Belfast Telegraph

Nurses suspend planned strike after Labour Court intervention

More than 43,000 nurses and midwives were scheduled to picket for three days from Tuesday.

The nurses’ strike has been suspended after an intervention by the Labour Court.

More than 43,000 nurses and midwives were due to hold three days of industrial action from Tuesday.

The planned action by the Irish Nurses and Midwives Organisation (INMO) and the Psychiatric Nurses Association (PNA) was suspended on Monday evening to allow members to consider a recommendation made by the Labour Court.

The court ordered both parties to attend formal talks on Monday afternoon after marathon talks over the weekend broke up unsuccessfully in the early hours of the day.

The intervention came after nurses held three one-day strikes in the last fortnight.

In a tweet the INMO said: “The INMO’s elected Executive Council have just received the recommendation by the Labour Court. They have suspended the upcoming strikes at the request of the Court to consider the wide-ranging recommendations.

“Members will receive more information on the proposals in the coming days and the recommendation will be put to a ballot.”

Health Minister Simon Harris welcomed the unions’ decision.

Speaking at Government Buildings he said: “This is welcome news for patients across the country, but it’s also, I know, welcome news for nurses and midwives who did not take the decision to strike lightly.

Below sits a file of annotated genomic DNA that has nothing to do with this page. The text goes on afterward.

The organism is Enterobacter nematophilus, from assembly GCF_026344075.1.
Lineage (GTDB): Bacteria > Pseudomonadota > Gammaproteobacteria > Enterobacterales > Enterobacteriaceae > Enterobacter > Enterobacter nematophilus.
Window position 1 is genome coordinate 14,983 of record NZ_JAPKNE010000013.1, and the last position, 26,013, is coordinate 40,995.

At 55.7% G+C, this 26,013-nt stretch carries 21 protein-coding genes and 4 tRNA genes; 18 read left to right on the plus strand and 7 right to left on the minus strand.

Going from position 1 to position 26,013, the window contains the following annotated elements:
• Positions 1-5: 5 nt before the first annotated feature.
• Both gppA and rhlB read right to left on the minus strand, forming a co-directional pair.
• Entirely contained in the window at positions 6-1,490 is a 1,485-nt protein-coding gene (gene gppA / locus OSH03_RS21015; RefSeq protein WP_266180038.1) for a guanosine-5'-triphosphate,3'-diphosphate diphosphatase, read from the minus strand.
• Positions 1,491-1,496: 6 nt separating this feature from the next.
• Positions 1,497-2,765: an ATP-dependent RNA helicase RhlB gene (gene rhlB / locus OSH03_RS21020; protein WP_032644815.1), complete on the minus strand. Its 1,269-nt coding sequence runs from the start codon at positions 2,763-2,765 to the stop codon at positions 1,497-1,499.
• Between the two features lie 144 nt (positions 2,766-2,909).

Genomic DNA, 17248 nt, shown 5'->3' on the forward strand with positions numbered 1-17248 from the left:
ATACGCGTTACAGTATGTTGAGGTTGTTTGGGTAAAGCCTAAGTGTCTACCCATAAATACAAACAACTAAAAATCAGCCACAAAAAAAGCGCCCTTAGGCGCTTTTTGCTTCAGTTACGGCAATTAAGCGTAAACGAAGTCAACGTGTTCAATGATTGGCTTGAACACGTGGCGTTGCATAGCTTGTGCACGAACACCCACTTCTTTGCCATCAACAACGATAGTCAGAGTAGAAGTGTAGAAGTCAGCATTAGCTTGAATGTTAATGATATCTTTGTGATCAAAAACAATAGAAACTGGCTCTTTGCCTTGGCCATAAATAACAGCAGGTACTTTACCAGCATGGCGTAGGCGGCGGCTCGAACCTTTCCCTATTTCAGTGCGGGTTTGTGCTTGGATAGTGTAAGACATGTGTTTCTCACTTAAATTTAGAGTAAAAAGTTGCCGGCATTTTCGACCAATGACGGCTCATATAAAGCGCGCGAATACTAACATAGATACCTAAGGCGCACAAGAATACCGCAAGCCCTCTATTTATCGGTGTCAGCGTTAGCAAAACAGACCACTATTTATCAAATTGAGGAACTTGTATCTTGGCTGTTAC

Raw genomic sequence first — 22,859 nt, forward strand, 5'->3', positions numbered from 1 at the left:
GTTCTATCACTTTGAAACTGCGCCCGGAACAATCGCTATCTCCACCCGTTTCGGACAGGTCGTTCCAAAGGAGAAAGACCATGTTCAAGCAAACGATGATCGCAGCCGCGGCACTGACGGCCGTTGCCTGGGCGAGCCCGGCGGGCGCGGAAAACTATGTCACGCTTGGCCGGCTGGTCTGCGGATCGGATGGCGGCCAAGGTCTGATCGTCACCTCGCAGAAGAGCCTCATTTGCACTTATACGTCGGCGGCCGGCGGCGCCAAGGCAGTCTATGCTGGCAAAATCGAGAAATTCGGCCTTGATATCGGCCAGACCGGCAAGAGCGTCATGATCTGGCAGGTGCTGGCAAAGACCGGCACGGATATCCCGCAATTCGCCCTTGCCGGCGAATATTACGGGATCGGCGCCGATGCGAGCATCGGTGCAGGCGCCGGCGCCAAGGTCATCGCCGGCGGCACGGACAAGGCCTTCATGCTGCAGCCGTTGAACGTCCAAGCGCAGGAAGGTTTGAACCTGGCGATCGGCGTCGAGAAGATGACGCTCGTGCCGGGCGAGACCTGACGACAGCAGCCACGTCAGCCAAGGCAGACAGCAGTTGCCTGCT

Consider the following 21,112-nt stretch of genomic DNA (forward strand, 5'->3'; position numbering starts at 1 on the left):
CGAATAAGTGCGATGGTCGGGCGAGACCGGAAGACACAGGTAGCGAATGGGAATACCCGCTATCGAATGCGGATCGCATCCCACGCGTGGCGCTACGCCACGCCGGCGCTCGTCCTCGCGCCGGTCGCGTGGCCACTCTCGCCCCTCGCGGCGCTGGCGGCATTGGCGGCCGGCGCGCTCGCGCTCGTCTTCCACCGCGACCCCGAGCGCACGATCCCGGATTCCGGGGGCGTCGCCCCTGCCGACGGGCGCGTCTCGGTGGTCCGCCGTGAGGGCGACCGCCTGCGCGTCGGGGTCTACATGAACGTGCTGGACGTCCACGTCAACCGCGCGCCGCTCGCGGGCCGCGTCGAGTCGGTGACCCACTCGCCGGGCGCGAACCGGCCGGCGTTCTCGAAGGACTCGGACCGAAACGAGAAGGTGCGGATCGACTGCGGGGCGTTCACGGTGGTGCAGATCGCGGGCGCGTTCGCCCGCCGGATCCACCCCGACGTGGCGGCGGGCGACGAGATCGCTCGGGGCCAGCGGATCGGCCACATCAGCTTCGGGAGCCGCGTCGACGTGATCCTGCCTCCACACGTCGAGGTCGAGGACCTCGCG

“I’m very much aware that the last number of weeks have been difficult, difficult weeks for nurses, difficult weeks for midwives, difficult weeks for patients.”

He said the health service will do all it can in the coming weeks to catch up on what he described as “lost time”.

Finance Minister Paschal Donohoe said he would press Cabinet ministers to accept the Labour Court’s recommendation.

“It is our hope and our anticipation that this will form a basis of the resolution of the difficulties that have been at the heart of industrial action over the last number of days,” Mr Donohoe said.

“I believe that the Labour Court recommendation is consistent with the public service stability agreement.”

Mr Donohoe also acknowledged the “huge amount of work” done in recent days in dealing with an issue which he said had caused a huge amount of disruption to patients and families across the country.

Addressing Sinn Fein’s plans to table a motion of no confidence in him over his handling of the cost overruns of the National Children’s Hospital, Mr Harris said he was disappointed but not surprised at the party’s plans.

“The fact that Sinn Fein have decided to play party politics with this is disappointing but not surprising,” he said.

“They are a party that has a tendency to shoot first and ask questions later.”

He said Sinn Fein had tabled or had threatened to table at least six or seven motions of no-confidence since the last general election.

“This is peak Mary Lou (McDonald),” he said.

“I look forward to having an opportunity to defending my record and outlining my plans for my continuing service as Minister for Health.”

Mr Harris is expected to make a statement in the Dail this week about the information he provided to the house on the project last September.

Press Association

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